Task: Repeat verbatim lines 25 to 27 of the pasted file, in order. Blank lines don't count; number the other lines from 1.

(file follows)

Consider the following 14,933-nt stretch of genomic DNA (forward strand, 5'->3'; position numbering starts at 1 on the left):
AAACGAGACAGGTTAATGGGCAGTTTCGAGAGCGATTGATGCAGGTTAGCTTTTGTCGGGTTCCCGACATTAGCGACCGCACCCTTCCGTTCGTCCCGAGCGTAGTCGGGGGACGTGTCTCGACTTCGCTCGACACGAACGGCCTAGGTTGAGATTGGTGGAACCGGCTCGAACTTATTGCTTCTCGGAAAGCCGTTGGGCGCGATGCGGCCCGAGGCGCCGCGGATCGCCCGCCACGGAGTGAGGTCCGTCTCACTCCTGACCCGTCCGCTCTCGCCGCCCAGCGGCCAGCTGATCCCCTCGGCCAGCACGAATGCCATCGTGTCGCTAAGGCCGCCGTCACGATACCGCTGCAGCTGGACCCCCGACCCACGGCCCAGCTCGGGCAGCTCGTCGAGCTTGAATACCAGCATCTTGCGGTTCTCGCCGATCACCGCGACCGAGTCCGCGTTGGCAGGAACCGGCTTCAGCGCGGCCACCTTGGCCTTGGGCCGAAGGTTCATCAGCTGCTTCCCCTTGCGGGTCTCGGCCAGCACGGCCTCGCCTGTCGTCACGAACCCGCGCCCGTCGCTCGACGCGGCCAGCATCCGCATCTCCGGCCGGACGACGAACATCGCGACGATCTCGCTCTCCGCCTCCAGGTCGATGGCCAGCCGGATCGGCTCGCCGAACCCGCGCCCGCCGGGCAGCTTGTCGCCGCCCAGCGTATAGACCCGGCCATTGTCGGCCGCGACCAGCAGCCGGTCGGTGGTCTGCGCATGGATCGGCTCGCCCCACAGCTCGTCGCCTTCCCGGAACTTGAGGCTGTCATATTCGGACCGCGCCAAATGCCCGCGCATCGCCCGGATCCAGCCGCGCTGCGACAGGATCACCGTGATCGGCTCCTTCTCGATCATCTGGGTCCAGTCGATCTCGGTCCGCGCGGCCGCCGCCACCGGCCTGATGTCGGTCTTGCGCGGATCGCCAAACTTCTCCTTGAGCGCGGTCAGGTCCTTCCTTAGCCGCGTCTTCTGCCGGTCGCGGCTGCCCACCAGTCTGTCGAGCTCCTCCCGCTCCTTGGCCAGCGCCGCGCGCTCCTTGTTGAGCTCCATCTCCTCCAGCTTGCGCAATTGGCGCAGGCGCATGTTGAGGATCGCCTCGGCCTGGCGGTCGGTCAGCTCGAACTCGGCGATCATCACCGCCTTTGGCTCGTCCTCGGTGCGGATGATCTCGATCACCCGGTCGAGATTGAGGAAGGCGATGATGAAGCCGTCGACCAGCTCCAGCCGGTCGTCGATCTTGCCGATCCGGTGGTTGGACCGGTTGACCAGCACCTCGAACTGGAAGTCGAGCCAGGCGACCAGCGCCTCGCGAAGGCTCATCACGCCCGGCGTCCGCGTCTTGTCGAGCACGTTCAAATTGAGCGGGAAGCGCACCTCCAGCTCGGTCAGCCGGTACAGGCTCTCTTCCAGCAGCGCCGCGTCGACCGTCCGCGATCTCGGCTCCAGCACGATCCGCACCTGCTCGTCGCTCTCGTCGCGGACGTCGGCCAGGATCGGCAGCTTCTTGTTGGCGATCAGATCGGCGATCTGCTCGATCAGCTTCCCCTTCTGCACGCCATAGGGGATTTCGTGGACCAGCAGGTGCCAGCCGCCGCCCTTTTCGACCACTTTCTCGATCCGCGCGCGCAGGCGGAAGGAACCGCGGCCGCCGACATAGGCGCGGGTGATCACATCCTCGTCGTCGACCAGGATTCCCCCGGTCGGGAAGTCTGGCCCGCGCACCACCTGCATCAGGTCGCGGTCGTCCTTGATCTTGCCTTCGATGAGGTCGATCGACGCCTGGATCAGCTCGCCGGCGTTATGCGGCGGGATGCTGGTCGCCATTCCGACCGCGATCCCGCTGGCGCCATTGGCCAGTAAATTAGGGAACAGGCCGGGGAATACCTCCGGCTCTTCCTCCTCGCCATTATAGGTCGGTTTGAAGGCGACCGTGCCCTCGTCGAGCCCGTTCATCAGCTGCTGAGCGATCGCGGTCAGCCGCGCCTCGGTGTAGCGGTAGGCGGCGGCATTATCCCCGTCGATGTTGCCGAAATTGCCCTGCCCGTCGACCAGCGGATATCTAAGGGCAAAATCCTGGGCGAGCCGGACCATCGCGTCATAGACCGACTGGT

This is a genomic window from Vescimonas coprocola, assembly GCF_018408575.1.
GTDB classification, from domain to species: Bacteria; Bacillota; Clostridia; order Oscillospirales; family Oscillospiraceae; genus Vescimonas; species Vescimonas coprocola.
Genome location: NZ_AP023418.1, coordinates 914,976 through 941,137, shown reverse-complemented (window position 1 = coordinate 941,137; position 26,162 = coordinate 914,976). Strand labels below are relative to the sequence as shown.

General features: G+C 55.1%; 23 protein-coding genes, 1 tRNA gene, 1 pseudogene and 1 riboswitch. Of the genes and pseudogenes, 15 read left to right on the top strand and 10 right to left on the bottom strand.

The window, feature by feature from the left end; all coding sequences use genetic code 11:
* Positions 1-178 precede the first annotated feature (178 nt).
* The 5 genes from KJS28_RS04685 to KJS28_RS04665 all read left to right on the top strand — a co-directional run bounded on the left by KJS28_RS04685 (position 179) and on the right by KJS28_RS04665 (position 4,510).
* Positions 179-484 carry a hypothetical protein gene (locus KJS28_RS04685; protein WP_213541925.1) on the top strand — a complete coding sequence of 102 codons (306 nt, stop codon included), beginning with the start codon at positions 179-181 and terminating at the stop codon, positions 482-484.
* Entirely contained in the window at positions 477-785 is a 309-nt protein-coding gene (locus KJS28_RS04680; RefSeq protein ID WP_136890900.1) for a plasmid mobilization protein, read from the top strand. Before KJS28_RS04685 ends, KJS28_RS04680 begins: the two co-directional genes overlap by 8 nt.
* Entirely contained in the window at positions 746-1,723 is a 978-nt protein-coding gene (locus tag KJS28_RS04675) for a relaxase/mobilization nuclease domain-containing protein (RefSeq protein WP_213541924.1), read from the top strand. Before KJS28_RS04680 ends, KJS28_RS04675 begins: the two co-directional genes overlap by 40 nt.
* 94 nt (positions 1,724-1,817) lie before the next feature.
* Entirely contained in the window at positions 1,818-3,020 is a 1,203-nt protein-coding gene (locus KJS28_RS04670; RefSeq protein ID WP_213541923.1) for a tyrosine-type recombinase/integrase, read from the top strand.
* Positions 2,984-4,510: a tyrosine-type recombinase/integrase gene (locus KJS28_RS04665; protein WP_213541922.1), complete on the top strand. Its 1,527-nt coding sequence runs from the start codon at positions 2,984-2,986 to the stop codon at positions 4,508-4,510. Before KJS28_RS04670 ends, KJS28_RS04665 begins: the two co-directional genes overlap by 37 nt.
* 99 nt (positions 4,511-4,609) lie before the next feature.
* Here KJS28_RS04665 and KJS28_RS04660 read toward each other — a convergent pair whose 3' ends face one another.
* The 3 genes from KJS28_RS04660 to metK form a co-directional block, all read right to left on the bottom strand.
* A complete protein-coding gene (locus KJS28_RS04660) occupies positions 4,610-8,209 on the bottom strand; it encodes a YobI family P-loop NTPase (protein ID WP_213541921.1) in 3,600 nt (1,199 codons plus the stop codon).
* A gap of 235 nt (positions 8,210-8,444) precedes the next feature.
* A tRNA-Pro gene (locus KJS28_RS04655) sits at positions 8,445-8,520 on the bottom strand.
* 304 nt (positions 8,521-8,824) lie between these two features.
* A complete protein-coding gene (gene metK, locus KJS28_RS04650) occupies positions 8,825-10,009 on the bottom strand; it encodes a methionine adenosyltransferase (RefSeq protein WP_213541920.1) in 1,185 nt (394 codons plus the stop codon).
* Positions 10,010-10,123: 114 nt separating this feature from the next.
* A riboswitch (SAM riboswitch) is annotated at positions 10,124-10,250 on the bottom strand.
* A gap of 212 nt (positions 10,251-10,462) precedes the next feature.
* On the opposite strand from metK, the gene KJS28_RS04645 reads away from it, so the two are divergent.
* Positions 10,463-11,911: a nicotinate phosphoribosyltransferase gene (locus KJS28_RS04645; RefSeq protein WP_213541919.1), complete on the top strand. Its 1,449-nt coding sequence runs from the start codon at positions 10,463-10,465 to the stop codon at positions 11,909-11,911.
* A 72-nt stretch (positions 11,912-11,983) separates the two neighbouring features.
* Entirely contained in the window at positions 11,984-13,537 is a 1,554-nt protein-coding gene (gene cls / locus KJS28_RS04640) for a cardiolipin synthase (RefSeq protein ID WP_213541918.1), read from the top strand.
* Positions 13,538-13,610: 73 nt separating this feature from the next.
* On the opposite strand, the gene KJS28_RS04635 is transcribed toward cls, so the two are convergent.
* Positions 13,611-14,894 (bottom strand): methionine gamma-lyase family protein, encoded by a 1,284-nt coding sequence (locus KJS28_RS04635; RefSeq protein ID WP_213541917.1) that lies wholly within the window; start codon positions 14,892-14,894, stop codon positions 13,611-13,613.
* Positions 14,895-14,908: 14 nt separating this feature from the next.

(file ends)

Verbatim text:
* A riboswitch (SAM riboswitch) is annotated at positions 10,124-10,250 on the bottom strand.
* A gap of 212 nt (positions 10,251-10,462) precedes the next feature.
* On the opposite strand from metK, the gene KJS28_RS04645 reads away from it, so the two are divergent.